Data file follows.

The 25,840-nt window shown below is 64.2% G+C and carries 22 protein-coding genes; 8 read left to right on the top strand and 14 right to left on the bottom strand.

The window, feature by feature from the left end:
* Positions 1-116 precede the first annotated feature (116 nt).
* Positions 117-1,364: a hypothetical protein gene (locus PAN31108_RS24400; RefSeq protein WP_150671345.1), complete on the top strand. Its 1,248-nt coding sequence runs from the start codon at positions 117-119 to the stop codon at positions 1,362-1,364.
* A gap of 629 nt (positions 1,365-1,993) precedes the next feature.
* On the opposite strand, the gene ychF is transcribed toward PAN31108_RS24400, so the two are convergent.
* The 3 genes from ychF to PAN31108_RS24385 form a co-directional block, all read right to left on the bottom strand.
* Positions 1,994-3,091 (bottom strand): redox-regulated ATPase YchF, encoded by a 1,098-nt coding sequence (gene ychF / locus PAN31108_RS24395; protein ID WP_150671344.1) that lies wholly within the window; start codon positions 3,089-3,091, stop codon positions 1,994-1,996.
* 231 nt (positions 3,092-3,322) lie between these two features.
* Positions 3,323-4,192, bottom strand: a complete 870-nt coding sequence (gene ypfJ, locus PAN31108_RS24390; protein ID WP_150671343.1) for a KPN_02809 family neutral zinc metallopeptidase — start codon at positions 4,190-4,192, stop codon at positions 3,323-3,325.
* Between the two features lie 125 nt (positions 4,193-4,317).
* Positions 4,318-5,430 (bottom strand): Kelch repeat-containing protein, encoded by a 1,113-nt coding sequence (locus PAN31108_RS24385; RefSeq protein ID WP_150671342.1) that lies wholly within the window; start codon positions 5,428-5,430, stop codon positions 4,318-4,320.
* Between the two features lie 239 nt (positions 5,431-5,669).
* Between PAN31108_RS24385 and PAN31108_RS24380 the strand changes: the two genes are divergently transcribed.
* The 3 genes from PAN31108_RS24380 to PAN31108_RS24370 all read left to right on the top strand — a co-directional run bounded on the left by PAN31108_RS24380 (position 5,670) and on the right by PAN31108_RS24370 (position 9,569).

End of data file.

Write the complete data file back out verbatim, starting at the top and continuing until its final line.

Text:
The 25,840-nt window shown below is 64.2% G+C and carries 22 protein-coding genes; 8 read left to right on the top strand and 14 right to left on the bottom strand.

The window, feature by feature from the left end:
* Positions 1-116 precede the first annotated feature (116 nt).
* Positions 117-1,364: a hypothetical protein gene (locus PAN31108_RS24400; RefSeq protein WP_150671345.1), complete on the top strand. Its 1,248-nt coding sequence runs from the start codon at positions 117-119 to the stop codon at positions 1,362-1,364.
* A gap of 629 nt (positions 1,365-1,993) precedes the next feature.
* On the opposite strand, the gene ychF is transcribed toward PAN31108_RS24400, so the two are convergent.
* The 3 genes from ychF to PAN31108_RS24385 form a co-directional block, all read right to left on the bottom strand.
* Positions 1,994-3,091 (bottom strand): redox-regulated ATPase YchF, encoded by a 1,098-nt coding sequence (gene ychF / locus PAN31108_RS24395; protein ID WP_150671344.1) that lies wholly within the window; start codon positions 3,089-3,091, stop codon positions 1,994-1,996.
* 231 nt (positions 3,092-3,322) lie between these two features.
* Positions 3,323-4,192, bottom strand: a complete 870-nt coding sequence (gene ypfJ, locus PAN31108_RS24390; protein ID WP_150671343.1) for a KPN_02809 family neutral zinc metallopeptidase — start codon at positions 4,190-4,192, stop codon at positions 3,323-3,325.
* Between the two features lie 125 nt (positions 4,193-4,317).
* Positions 4,318-5,430 (bottom strand): Kelch repeat-containing protein, encoded by a 1,113-nt coding sequence (locus PAN31108_RS24385; RefSeq protein ID WP_150671342.1) that lies wholly within the window; start codon positions 5,428-5,430, stop codon positions 4,318-4,320.
* Between the two features lie 239 nt (positions 5,431-5,669).
* Between PAN31108_RS24385 and PAN31108_RS24380 the strand changes: the two genes are divergently transcribed.
* The 3 genes from PAN31108_RS24380 to PAN31108_RS24370 all read left to right on the top strand — a co-directional run bounded on the left by PAN31108_RS24380 (position 5,670) and on the right by PAN31108_RS24370 (position 9,569).